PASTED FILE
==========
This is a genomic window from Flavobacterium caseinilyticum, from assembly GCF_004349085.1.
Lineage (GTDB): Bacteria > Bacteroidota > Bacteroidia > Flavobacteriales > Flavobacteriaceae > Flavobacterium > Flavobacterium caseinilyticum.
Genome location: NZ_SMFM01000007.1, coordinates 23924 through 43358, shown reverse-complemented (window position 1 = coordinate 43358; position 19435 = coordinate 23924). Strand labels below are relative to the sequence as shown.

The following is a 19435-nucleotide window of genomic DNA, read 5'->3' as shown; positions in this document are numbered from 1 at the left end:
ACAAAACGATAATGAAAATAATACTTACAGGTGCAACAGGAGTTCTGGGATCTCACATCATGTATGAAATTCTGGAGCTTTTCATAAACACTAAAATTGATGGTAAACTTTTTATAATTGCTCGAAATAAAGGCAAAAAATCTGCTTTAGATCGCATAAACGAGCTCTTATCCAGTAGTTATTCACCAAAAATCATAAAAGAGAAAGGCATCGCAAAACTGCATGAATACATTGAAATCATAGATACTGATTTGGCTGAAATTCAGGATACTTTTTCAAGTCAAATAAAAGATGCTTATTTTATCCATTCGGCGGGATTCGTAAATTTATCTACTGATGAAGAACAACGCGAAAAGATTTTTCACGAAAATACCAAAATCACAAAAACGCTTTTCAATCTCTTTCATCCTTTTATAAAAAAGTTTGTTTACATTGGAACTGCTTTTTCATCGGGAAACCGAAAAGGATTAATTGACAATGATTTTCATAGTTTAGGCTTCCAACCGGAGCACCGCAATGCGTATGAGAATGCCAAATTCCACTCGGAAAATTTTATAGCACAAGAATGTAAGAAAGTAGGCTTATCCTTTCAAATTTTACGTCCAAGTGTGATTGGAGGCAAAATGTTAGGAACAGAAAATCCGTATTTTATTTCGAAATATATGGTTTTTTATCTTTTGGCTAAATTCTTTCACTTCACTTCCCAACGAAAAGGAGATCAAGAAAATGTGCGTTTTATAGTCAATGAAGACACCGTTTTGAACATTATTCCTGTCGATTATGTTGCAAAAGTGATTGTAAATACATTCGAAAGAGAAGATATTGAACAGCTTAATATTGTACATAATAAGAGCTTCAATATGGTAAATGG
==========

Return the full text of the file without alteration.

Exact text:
This is a genomic window from Flavobacterium caseinilyticum, from assembly GCF_004349085.1.
Lineage (GTDB): Bacteria > Bacteroidota > Bacteroidia > Flavobacteriales > Flavobacteriaceae > Flavobacterium > Flavobacterium caseinilyticum.
Genome location: NZ_SMFM01000007.1, coordinates 23924 through 43358, shown reverse-complemented (window position 1 = coordinate 43358; position 19435 = coordinate 23924). Strand labels below are relative to the sequence as shown.

The following is a 19435-nucleotide window of genomic DNA, read 5'->3' as shown; positions in this document are numbered from 1 at the left end:
ACAAAACGATAATGAAAATAATACTTACAGGTGCAACAGGAGTTCTGGGATCTCACATCATGTATGAAATTCTGGAGCTTTTCATAAACACTAAAATTGATGGTAAACTTTTTATAATTGCTCGAAATAAAGGCAAAAAATCTGCTTTAGATCGCATAAACGAGCTCTTATCCAGTAGTTATTCACCAAAAATCATAAAAGAGAAAGGCATCGCAAAACTGCATGAATACATTGAAATCATAGATACTGATTTGGCTGAAATTCAGGATACTTTTTCAAGTCAAATAAAAGATGCTTATTTTATCCATTCGGCGGGATTCGTAAATTTATCTACTGATGAAGAACAACGCGAAAAGATTTTTCACGAAAATACCAAAATCACAAAAACGCTTTTCAATCTCTTTCATCCTTTTATAAAAAAGTTTGTTTACATTGGAACTGCTTTTTCATCGGGAAACCGAAAAGGATTAATTGACAATGATTTTCATAGTTTAGGCTTCCAACCGGAGCACCGCAATGCGTATGAGAATGCCAAATTCCACTCGGAAAATTTTATAGCACAAGAATGTAAGAAAGTAGGCTTATCCTTTCAAATTTTACGTCCAAGTGTGATTGGAGGCAAAATGTTAGGAACAGAAAATCCGTATTTTATTTCGAAATATATGGTTTTTTATCTTTTGGCTAAATTCTTTCACTTCACTTCCCAACGAAAAGGAGATCAAGAAAATGTGCGTTTTATAGTCAATGAAGACACCGTTTTGAACATTATTCCTGTCGATTATGTTGCAAAAGTGATTGTAAATACATTCGAAAGAGAAGATATTGAACAGCTTAATATTGTACATAATAAGAGCTTCAATATGGTAAATGG